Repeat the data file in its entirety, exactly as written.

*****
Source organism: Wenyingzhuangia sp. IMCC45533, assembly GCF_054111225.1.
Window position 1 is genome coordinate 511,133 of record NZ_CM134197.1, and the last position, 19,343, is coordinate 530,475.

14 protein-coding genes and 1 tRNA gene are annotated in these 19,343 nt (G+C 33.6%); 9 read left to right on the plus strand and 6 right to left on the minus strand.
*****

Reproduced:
Source organism: Wenyingzhuangia sp. IMCC45533, assembly GCF_054111225.1.
Window position 1 is genome coordinate 511,133 of record NZ_CM134197.1, and the last position, 19,343, is coordinate 530,475.

14 protein-coding genes and 1 tRNA gene are annotated in these 19,343 nt (G+C 33.6%); 9 read left to right on the plus strand and 6 right to left on the minus strand.